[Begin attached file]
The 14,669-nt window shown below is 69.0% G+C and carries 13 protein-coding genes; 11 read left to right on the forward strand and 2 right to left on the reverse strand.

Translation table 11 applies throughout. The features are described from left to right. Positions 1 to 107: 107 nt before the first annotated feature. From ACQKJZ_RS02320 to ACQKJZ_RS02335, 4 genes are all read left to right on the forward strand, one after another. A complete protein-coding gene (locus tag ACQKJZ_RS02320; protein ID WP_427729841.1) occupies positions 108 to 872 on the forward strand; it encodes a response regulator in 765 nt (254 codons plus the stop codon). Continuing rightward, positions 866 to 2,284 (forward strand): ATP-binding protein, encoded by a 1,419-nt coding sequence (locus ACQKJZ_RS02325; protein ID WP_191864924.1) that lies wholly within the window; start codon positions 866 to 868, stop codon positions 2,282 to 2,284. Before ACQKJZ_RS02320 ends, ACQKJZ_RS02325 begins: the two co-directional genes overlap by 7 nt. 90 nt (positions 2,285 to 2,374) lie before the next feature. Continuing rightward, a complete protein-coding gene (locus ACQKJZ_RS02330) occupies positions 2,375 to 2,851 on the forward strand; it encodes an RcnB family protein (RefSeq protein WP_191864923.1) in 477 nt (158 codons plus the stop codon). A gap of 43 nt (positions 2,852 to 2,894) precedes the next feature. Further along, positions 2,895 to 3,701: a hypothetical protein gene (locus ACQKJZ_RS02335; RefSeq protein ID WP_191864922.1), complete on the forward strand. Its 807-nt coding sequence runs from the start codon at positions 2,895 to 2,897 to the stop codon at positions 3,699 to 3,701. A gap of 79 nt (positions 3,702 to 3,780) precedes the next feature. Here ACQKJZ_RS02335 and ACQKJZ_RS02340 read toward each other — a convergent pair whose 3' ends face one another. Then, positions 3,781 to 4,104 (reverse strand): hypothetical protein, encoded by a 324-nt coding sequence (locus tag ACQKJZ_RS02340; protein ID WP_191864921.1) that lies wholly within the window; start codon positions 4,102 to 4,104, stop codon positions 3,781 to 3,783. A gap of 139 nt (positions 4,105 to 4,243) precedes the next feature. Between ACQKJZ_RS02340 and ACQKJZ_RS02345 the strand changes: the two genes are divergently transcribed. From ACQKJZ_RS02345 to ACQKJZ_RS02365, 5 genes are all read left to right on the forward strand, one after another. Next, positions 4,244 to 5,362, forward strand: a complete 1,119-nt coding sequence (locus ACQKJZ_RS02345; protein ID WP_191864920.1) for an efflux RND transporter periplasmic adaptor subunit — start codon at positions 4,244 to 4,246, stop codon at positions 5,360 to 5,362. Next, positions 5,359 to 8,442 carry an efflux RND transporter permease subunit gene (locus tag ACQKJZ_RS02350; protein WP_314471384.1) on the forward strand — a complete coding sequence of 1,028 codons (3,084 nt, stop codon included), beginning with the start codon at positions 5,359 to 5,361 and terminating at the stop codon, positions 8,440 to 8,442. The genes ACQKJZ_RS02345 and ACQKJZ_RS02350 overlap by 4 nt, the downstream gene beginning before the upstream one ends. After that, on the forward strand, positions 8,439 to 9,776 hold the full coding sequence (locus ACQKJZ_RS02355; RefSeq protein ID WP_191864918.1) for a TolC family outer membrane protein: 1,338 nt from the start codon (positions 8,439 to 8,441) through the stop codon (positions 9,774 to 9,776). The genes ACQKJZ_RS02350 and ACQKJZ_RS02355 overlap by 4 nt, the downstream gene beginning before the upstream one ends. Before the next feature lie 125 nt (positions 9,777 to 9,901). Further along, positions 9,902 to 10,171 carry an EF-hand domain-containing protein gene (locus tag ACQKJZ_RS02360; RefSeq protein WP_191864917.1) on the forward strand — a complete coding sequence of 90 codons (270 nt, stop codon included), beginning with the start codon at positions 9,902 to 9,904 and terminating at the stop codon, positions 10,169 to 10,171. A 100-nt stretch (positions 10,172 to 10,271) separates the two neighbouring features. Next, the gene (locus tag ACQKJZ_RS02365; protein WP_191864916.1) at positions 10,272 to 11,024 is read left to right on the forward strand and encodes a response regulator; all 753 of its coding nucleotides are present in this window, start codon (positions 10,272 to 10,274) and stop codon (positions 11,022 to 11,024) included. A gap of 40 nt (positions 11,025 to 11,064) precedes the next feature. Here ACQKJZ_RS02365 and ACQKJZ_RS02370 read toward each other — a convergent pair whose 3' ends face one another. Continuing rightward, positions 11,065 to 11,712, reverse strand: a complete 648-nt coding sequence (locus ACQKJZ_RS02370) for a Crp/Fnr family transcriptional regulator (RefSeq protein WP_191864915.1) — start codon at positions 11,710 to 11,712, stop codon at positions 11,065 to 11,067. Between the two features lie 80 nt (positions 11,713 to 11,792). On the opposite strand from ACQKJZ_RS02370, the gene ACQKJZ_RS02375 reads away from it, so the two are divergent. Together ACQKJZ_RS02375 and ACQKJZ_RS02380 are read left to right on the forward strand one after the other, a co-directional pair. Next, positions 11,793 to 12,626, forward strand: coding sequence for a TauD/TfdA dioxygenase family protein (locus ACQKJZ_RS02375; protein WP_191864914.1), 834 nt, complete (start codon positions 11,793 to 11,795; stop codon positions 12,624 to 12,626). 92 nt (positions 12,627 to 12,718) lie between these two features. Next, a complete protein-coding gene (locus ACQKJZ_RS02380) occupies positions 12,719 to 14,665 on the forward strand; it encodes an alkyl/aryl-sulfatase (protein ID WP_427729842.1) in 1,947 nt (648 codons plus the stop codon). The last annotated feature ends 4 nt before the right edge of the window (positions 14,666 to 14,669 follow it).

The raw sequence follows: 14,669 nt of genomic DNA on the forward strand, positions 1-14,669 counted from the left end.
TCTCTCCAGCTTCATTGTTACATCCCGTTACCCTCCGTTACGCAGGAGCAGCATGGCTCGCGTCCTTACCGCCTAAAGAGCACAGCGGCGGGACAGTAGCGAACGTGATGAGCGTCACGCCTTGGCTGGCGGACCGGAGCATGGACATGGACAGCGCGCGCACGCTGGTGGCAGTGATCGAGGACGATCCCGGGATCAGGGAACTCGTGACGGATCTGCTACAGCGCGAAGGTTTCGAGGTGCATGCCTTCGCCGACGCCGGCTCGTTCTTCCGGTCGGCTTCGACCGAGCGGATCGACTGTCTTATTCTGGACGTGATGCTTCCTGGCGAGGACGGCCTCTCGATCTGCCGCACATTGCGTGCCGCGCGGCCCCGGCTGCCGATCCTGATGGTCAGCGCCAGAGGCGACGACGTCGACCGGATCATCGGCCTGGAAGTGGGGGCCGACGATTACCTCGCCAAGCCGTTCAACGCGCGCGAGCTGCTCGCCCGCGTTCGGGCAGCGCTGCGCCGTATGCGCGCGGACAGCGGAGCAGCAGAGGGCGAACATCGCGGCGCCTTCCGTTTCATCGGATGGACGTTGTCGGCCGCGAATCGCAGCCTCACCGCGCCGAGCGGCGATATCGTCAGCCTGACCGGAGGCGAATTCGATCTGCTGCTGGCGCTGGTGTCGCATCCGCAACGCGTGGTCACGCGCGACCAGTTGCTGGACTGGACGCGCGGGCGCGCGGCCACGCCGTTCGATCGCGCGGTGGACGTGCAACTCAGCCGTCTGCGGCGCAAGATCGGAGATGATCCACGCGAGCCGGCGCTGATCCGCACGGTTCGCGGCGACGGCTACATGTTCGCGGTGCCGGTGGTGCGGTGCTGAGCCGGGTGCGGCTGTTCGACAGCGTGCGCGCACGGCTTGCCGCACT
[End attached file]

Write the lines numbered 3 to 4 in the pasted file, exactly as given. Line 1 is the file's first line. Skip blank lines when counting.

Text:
The raw sequence follows: 14,669 nt of genomic DNA on the forward strand, positions 1-14,669 counted from the left end.
TCTCTCCAGCTTCATTGTTACATCCCGTTACCCTCCGTTACGCAGGAGCAGCATGGCTCGCGTCCTTACCGCCTAAAGAGCACAGCGGCGGGACAGTAGCGAACGTGATGAGCGTCACGCCTTGGCTGGCGGACCGGAGCATGGACATGGACAGCGCGCGCACGCTGGTGGCAGTGATCGAGGACGATCCCGGGATCAGGGAACTCGTGACGGATCTGCTACAGCGCGAAGGTTTCGAGGTGCATGCCTTCGCCGACGCCGGCTCGTTCTTCCGGTCGGCTTCGACCGAGCGGATCGACTGTCTTATTCTGGACGTGATGCTTCCTGGCGAGGACGGCCTCTCGATCTGCCGCACATTGCGTGCCGCGCGGCCCCGGCTGCCGATCCTGATGGTCAGCGCCAGAGGCGACGACGTCGACCGGATCATCGGCCTGGAAGTGGGGGCCGACGATTACCTCGCCAAGCCGTTCAACGCGCGCGAGCTGCTCGCCCGCGTTCGGGCAGCGCTGCGCCGTATGCGCGCGGACAGCGGAGCAGCAGAGGGCGAACATCGCGGCGCCTTCCGTTTCATCGGATGGACGTTGTCGGCCGCGAATCGCAGCCTCACCGCGCCGAGCGGCGATATCGTCAGCCTGACCGGAGGCGAATTCGATCTGCTGCTGGCGCTGGTGTCGCATCCGCAACGCGTGGTCACGCGCGACCAGTTGCTGGACTGGACGCGCGGGCGCGCGGCCACGCCGTTCGATCGCGCGGTGGACGTGCAACTCAGCCGTCTGCGGCGCAAGATCGGAGATGATCCACGCGAGCCGGCGCTGATCCGCACGGTTCGCGGCGACGGCTACATGTTCGCGGTGCCGGTGGTGCGGTGCTGAGCCGGGTGCGGCTGTTCGACAGCGTGCGCGCACGGCTTGCCGCACT